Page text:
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Impeachment : an American history / Jeffrey A. Engel, Jon Meacham, Timothy Naftali, Peter Baker.

Engel, Jeffrey A, (author.). Meacham, Jon, (author.). Naftali, Timothy J, (author.). Baker, Peter, 1967- (author.).

Available copies

  • 13 of 17 copies available at NC Cardinal.

Current holds

0 current holds with 17 total copies.

Location Call Number / Copy Notes Barcode Shelving Location Status Due Date
Bordeaux Library 342.068 I (Text) 31781065122622 Adult Nonfiction Reshelving -
Clemmons Branch 342.73 I (Text) 0112522267364 Adult New Nonfiction Checked out 02/04/2019
East Regional Library 342.068 I (Text) 31781065122648 Adult Nonfiction Available -
Farmville Public Library 342.73 ENG (Text) 23900000022813 Adult Nonfiction Available -
Goldsboro Library 342.73 IMP (Text) 900000000797937 Adult New Nonfiction Available -
Harnett County Main Library 342.73068 Eng (Text) 33630004574088 Adult Nonfiction Available -
Jackson County Public Library 342.73 I (Text) 39493108391444 Adult New Nonfiction Checked out 01/19/2019
Kernersville Branch 342.73 I (Text) 0112522267471 Adult New Nonfiction Available -
Kinston-Lenoir County Public Library 342.73 E (Text) 39149007813678 Adult Nonfiction Available -
Marianna Black Library 342.73 I (Text) 39493108454218 Adult New Nonfiction Available -
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Record details

  • ISBN: 9781984853783
  • ISBN: 1984853783
  • Physical Description: xxiv, 270 pages ; 20 cm.
  • Publisher: New York : Modern Library, 2018

Content descriptions

Bibliography, etc. Note:
Includes bibliographical references and index.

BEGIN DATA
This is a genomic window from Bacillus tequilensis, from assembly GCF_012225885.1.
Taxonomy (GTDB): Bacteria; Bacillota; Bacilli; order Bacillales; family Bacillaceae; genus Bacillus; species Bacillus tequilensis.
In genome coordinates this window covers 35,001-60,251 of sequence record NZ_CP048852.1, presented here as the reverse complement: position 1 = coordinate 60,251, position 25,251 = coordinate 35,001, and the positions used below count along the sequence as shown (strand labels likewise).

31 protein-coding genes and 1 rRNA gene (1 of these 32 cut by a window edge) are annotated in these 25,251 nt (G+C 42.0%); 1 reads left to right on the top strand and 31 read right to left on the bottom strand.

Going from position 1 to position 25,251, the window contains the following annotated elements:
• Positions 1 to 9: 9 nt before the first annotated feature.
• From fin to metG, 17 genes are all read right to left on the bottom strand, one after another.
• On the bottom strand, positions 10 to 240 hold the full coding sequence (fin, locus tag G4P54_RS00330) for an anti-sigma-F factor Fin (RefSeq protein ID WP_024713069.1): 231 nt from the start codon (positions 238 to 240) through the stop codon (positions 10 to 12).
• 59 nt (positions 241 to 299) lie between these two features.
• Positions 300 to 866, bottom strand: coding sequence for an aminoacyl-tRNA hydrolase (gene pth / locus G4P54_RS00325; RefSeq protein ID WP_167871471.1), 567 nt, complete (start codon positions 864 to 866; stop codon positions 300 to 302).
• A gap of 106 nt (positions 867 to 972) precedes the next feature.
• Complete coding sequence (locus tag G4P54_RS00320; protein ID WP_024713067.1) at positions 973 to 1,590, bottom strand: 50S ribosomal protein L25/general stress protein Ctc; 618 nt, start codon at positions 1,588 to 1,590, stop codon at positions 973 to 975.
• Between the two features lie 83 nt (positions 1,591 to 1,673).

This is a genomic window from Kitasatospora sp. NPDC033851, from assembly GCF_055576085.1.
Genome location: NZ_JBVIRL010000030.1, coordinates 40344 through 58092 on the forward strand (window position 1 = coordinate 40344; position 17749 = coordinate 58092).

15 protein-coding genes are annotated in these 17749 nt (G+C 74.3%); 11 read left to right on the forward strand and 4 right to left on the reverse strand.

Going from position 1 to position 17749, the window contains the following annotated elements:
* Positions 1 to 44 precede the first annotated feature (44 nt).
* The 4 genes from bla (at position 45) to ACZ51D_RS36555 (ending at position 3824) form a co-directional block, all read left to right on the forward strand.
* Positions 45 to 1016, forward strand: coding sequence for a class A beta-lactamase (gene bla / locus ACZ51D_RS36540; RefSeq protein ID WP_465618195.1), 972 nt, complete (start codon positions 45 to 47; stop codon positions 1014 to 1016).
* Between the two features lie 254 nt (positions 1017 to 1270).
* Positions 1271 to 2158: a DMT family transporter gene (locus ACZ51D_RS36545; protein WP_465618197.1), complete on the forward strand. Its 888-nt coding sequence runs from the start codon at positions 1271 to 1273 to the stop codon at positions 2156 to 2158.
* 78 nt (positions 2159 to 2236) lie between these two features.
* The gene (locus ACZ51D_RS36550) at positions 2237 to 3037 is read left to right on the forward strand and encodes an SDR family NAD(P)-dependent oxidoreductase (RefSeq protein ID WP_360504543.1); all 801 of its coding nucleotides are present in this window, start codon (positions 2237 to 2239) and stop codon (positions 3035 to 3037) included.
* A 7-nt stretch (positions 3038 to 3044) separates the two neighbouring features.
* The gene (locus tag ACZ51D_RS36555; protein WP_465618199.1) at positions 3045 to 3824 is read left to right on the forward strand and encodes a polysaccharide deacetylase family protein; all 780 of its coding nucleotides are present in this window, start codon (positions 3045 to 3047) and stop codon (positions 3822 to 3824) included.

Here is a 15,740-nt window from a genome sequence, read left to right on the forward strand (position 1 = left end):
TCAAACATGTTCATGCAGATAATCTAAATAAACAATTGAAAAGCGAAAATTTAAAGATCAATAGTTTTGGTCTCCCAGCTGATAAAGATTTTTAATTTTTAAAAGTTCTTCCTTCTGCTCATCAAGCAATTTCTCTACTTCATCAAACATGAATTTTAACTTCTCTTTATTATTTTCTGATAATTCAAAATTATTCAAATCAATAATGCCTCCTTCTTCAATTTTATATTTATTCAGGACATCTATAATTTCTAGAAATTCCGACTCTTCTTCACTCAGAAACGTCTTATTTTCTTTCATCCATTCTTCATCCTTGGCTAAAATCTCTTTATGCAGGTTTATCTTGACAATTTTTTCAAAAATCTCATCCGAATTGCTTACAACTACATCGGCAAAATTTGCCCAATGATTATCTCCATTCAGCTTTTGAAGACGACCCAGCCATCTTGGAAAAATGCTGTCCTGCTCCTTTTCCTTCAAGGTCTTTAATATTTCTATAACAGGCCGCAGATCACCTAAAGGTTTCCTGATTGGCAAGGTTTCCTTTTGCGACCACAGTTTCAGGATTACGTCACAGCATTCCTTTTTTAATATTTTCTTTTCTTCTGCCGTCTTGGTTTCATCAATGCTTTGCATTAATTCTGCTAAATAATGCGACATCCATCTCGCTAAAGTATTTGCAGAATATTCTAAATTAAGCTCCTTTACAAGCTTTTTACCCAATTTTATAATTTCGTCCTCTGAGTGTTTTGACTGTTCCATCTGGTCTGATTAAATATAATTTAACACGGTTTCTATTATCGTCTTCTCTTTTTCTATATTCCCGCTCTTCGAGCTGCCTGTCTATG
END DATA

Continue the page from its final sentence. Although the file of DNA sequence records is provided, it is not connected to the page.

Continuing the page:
Summary, etc.:
Four experts on the American presidency review the only three impeachment cases from history--against Andrew Johnson, Richard Nixon, and Bill Clinton--and explore its power and meaning for today. Impeachment is rare, and for good reason. Designed to check tyrants or defend the nation from a commander-in-chief who refuses to do so, the process of impeachment outlined in the Constitution is what Thomas Jefferson called "the most formidable weapon for the purpose of a dominant faction that was ever contrived." It nullifies the will of voters, the basic foundation of legitimacy for all representative democracies. Only three times has a president's conduct led to such political disarray as to warrant his potential removal from office, transforming a political crisis into a constitutional one. None has yet succeeded. Andrew Johnson was impeached in 1868 for failing to kowtow to congressional leaders--and in a large sense, for failing to be Abraham Lincoln--yet survived his Senate trial. Richard Nixon resigned in July of 1974 after the House Judiciary Committee approved three articles of impeachment for lying, obstructing justice, and employing his executive power for personal and political gain. Bill Clinton had an affair with a White House intern, but in 1999 faced trial in the Senate less for that prurient act than for lying under oath about it. In the first book to consider these three presidents alone, and the one thing they have in common, Jeffrey Engel, Jon Meacham, Timothy Naftali, and Peter Baker explain that the basis and process of impeachment is more political than it is a legal verdict. The Constitution states that the president, "shall be removed from Office on Impeachment for, and Conviction of, Treason, Bribery, or other high Crimes and Misdemeanors," leaving room for historical precedent and the temperament of the time to weigh heavily on each case. These three cases highlight factors beyond the president's behavior that impact the likelihood and outcome of an impeachment: the president's relationship with Congress, the power and resilience of the office itself, and the polarization of the moment. This is a realist, rather than hypothetical, view of impeachment that looks to history for clues about its future--with one obvious candidate in mind.
Subject: Impeachments > United States > History.

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